Today’s Guest Post is by Sr. Julia Walsh, FSPA.
It’s a gray day, one of those types where the clouds hang heavy and seem to block out all sunlight. Inside a cozy lamp-lit room, I am sitting in a circle of ministers training to be spiritual directors and practicing the art of listening. Around the circle, person after person tells a story from their life that is personal.
With each telling, I notice layers of transformation and transition; I hear about the wonder of discovery and the lightness of hope. A phrase comes to mind: the goodness of gray. I jot the words into my notebook and open my heart wide. Although this happened weeks before Advent, “the goodness of gray” remained a constant suggestion, a companion in the season of searching, longing and waiting.
We are people who long for simplicity, who often ache for clearly defined borders and lines. Even though we may know that complexity and conversion is healthy and natural, we are comfortable with what’s predictable, what we know, what feels safe.
There may have been times when answers were easy, when we knew what to expect. For some it was the patterns of childhood, the days of easy answers and comfort zones. For others, we found solace in the rituals of our religion or what was considered proper and polite. Our memories might be hazy, but nostalgia convinces that there was a time when much stood strong on solid ground. Elected leaders compromised. Polarities were unusual. Religious life was defined. Democracy was functional. Unity and peace were valued and Churches were places of refuge and calm.
Now, we don’t know about much. Nearly everything we are familiar with — from the structures of Church and society, to technology and the ecosystems sustaining us — seems to be in transition, in flux. What we forget, though, is that this is nothing new. Humans have been experimenting with structures and designs since our species began. Tradition has always been a series of gradual evolutions. Even the ground beneath us was once an ocean floor.
Clock Time and God’s Time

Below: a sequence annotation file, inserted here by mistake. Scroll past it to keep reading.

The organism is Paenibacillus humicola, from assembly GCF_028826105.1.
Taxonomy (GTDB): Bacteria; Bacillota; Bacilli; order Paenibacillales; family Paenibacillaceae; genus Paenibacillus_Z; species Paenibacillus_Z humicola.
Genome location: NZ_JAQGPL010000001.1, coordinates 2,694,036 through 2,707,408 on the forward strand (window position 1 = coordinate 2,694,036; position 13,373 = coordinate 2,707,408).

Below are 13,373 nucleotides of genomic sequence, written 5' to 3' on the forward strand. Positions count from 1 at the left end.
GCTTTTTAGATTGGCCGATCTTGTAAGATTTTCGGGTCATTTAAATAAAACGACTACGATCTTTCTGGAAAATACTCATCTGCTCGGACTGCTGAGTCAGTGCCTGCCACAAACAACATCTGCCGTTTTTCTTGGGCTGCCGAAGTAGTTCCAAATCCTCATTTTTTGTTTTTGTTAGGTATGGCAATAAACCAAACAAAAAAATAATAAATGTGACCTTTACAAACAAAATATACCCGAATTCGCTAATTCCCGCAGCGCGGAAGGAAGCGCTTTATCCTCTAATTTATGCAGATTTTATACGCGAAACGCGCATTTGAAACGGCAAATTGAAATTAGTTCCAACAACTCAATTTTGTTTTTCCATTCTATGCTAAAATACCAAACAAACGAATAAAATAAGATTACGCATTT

I’m writing this during the 3rd week of Advent and expect you to read it during the Octave of Christmas. I am writing this near the glow of a simple Christmas tree and with the scent of freshly baked cookies wafting in the air. By the time you read these words, the cookies cooling on the counter could be consumed and forgotten. The linear nature of my calendar promises that I’ll be ending a retreat or preparing for Christmas company when this is published on screens. Yet, my body tenses when I think of what sort of tragedies and heartaches could occur between now and then, what sort of events this writing could fail to acknowledge, what sort of gray I may evade.
As children of God commissioned to build a reign of peace and justice, we often forget that we are people of kairos time. We are instruments in God’s mysterious time, not linear but layered. Yes, chronos time establishes the elements of our minutes and contributes to the designs of our to-do lists and schedules. Chronos time is felt in the shifting of light and ticking of seconds, minutes, hours, days. But as children of God, we are people of now and not yet, of anticipation tangled with arrival — we are in God’s time, kairos. We are designed to trust in the power of providence. We are invited to awaken to the sacredness of moments and the opportunities offered to us to respond, love, serve: to discern the signs of the times.